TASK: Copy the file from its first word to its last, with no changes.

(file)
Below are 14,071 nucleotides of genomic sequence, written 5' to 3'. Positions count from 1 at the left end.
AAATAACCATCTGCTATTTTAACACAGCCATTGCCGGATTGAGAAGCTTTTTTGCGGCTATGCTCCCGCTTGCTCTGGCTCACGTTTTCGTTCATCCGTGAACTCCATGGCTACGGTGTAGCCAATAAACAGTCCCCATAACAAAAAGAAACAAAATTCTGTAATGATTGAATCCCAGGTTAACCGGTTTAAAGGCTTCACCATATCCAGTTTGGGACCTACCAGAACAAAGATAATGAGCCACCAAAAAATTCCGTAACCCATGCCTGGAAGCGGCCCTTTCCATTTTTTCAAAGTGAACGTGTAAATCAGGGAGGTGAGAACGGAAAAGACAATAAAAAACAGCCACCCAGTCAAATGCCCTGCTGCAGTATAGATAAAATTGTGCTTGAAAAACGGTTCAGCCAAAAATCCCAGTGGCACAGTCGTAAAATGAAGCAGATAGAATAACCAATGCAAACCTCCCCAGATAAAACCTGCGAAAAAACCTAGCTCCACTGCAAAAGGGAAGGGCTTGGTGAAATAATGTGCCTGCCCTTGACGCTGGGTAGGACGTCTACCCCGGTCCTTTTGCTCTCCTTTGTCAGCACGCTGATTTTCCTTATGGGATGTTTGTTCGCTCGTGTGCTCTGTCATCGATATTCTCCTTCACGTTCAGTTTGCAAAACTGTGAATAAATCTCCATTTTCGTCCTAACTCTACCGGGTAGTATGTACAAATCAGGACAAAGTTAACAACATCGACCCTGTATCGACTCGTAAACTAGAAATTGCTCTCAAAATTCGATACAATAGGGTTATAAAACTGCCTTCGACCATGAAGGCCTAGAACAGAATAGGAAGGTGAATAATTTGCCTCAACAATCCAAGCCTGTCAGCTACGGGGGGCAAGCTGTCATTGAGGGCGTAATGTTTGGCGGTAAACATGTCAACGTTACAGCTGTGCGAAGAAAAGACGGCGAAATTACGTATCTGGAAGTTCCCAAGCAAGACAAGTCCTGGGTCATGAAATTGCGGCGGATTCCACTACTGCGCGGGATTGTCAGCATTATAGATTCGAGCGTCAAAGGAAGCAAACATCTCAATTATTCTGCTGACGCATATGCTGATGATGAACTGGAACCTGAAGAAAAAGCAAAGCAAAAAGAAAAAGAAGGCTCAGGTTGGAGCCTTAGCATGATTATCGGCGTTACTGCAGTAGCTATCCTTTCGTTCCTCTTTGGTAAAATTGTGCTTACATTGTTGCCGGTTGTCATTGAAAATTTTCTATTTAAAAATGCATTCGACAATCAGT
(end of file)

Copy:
Below are 14,071 nucleotides of genomic sequence, written 5' to 3'. Positions count from 1 at the left end.
AAATAACCATCTGCTATTTTAACACAGCCATTGCCGGATTGAGAAGCTTTTTTGCGGCTATGCTCCCGCTTGCTCTGGCTCACGTTTTCGTTCATCCGTGAACTCCATGGCTACGGTGTAGCCAATAAACAGTCCCCATAACAAAAAGAAACAAAATTCTGTAATGATTGAATCCCAGGTTAACCGGTTTAAAGGCTTCACCATATCCAGTTTGGGACCTACCAGAACAAAGATAATGAGCCACCAAAAAATTCCGTAACCCATGCCTGGAAGCGGCCCTTTCCATTTTTTCAAAGTGAACGTGTAAATCAGGGAGGTGAGAACGGAAAAGACAATAAAAAACAGCCACCCAGTCAAATGCCCTGCTGCAGTATAGATAAAATTGTGCTTGAAAAACGGTTCAGCCAAAAATCCCAGTGGCACAGTCGTAAAATGAAGCAGATAGAATAACCAATGCAAACCTCCCCAGATAAAACCTGCGAAAAAACCTAGCTCCACTGCAAAAGGGAAGGGCTTGGTGAAATAATGTGCCTGCCCTTGACGCTGGGTAGGACGTCTACCCCGGTCCTTTTGCTCTCCTTTGTCAGCACGCTGATTTTCCTTATGGGATGTTTGTTCGCTCGTGTGCTCTGTCATCGATATTCTCCTTCACGTTCAGTTTGCAAAACTGTGAATAAATCTCCATTTTCGTCCTAACTCTACCGGGTAGTATGTACAAATCAGGACAAAGTTAACAACATCGACCCTGTATCGACTCGTAAACTAGAAATTGCTCTCAAAATTCGATACAATAGGGTTATAAAACTGCCTTCGACCATGAAGGCCTAGAACAGAATAGGAAGGTGAATAATTTGCCTCAACAATCCAAGCCTGTCAGCTACGGGGGGCAAGCTGTCATTGAGGGCGTAATGTTTGGCGGTAAACATGTCAACGTTACAGCTGTGCGAAGAAAAGACGGCGAAATTACGTATCTGGAAGTTCCCAAGCAAGACAAGTCCTGGGTCATGAAATTGCGGCGGATTCCACTACTGCGCGGGATTGTCAGCATTATAGATTCGAGCGTCAAAGGAAGCAAACATCTCAATTATTCTGCTGACGCATATGCTGATGATGAACTGGAACCTGAAGAAAAAGCAAAGCAAAAAGAAAAAGAAGGCTCAGGTTGGAGCCTTAGCATGATTATCGGCGTTACTGCAGTAGCTATCCTTTCGTTCCTCTTTGGTAAAATTGTGCTTACATTGTTGCCGGTTGTCATTGAAAATTTTCTATTTAAAAATGCATTCGACAATCAGT